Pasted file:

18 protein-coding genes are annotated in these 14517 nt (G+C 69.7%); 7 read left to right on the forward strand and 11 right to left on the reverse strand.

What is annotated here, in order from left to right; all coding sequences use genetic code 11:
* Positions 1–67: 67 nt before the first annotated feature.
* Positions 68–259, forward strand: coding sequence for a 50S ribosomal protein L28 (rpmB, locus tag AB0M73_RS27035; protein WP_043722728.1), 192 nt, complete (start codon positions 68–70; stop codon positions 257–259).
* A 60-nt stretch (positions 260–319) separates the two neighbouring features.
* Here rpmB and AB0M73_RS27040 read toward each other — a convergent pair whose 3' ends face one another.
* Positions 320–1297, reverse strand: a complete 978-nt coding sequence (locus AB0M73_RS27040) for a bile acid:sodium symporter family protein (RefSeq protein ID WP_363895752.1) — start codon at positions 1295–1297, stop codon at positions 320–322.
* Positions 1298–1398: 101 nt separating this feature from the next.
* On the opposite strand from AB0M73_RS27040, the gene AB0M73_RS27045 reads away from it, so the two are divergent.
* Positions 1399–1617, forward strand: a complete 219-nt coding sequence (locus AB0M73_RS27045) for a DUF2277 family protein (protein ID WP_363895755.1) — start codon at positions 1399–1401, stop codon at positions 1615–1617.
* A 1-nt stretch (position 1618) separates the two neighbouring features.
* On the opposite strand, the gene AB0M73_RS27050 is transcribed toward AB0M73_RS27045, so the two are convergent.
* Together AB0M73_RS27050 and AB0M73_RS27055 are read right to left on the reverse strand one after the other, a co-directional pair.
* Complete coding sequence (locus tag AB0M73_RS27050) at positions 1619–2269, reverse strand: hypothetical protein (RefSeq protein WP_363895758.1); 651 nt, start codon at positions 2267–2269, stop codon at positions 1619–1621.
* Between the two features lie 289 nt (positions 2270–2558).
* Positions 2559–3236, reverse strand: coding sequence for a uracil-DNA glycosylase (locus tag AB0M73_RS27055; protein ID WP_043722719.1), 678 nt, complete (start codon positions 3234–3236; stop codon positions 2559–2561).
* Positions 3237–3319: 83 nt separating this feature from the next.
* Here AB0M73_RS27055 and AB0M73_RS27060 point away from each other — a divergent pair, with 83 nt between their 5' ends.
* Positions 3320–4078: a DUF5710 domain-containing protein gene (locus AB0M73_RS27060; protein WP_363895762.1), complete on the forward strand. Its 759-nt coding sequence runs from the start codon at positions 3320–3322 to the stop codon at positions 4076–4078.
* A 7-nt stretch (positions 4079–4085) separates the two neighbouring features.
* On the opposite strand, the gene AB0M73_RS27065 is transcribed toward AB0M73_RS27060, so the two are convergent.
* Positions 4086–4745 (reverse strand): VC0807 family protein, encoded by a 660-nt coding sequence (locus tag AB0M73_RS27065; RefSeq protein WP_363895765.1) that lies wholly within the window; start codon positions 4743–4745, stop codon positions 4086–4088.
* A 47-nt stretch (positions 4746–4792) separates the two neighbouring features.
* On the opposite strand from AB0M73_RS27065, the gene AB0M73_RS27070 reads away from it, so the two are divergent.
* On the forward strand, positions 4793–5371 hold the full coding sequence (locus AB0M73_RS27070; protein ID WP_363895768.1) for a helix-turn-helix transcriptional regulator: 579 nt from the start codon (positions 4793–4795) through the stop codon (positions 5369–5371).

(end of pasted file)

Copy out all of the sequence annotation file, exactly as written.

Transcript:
18 protein-coding genes are annotated in these 14517 nt (G+C 69.7%); 7 read left to right on the forward strand and 11 right to left on the reverse strand.

What is annotated here, in order from left to right; all coding sequences use genetic code 11:
* Positions 1–67: 67 nt before the first annotated feature.
* Positions 68–259, forward strand: coding sequence for a 50S ribosomal protein L28 (rpmB, locus tag AB0M73_RS27035; protein WP_043722728.1), 192 nt, complete (start codon positions 68–70; stop codon positions 257–259).
* A 60-nt stretch (positions 260–319) separates the two neighbouring features.
* Here rpmB and AB0M73_RS27040 read toward each other — a convergent pair whose 3' ends face one another.
* Positions 320–1297, reverse strand: a complete 978-nt coding sequence (locus AB0M73_RS27040) for a bile acid:sodium symporter family protein (RefSeq protein ID WP_363895752.1) — start codon at positions 1295–1297, stop codon at positions 320–322.
* Positions 1298–1398: 101 nt separating this feature from the next.
* On the opposite strand from AB0M73_RS27040, the gene AB0M73_RS27045 reads away from it, so the two are divergent.
* Positions 1399–1617, forward strand: a complete 219-nt coding sequence (locus AB0M73_RS27045) for a DUF2277 family protein (protein ID WP_363895755.1) — start codon at positions 1399–1401, stop codon at positions 1615–1617.
* A 1-nt stretch (position 1618) separates the two neighbouring features.
* On the opposite strand, the gene AB0M73_RS27050 is transcribed toward AB0M73_RS27045, so the two are convergent.
* Together AB0M73_RS27050 and AB0M73_RS27055 are read right to left on the reverse strand one after the other, a co-directional pair.
* Complete coding sequence (locus tag AB0M73_RS27050) at positions 1619–2269, reverse strand: hypothetical protein (RefSeq protein WP_363895758.1); 651 nt, start codon at positions 2267–2269, stop codon at positions 1619–1621.
* Between the two features lie 289 nt (positions 2270–2558).
* Positions 2559–3236, reverse strand: coding sequence for a uracil-DNA glycosylase (locus tag AB0M73_RS27055; protein ID WP_043722719.1), 678 nt, complete (start codon positions 3234–3236; stop codon positions 2559–2561).
* Positions 3237–3319: 83 nt separating this feature from the next.
* Here AB0M73_RS27055 and AB0M73_RS27060 point away from each other — a divergent pair, with 83 nt between their 5' ends.
* Positions 3320–4078: a DUF5710 domain-containing protein gene (locus AB0M73_RS27060; protein WP_363895762.1), complete on the forward strand. Its 759-nt coding sequence runs from the start codon at positions 3320–3322 to the stop codon at positions 4076–4078.
* A 7-nt stretch (positions 4079–4085) separates the two neighbouring features.
* On the opposite strand, the gene AB0M73_RS27065 is transcribed toward AB0M73_RS27060, so the two are convergent.
* Positions 4086–4745 (reverse strand): VC0807 family protein, encoded by a 660-nt coding sequence (locus tag AB0M73_RS27065; RefSeq protein WP_363895765.1) that lies wholly within the window; start codon positions 4743–4745, stop codon positions 4086–4088.
* A 47-nt stretch (positions 4746–4792) separates the two neighbouring features.
* On the opposite strand from AB0M73_RS27065, the gene AB0M73_RS27070 reads away from it, so the two are divergent.
* On the forward strand, positions 4793–5371 hold the full coding sequence (locus AB0M73_RS27070; protein ID WP_363895768.1) for a helix-turn-helix transcriptional regulator: 579 nt from the start codon (positions 4793–4795) through the stop codon (positions 5369–5371).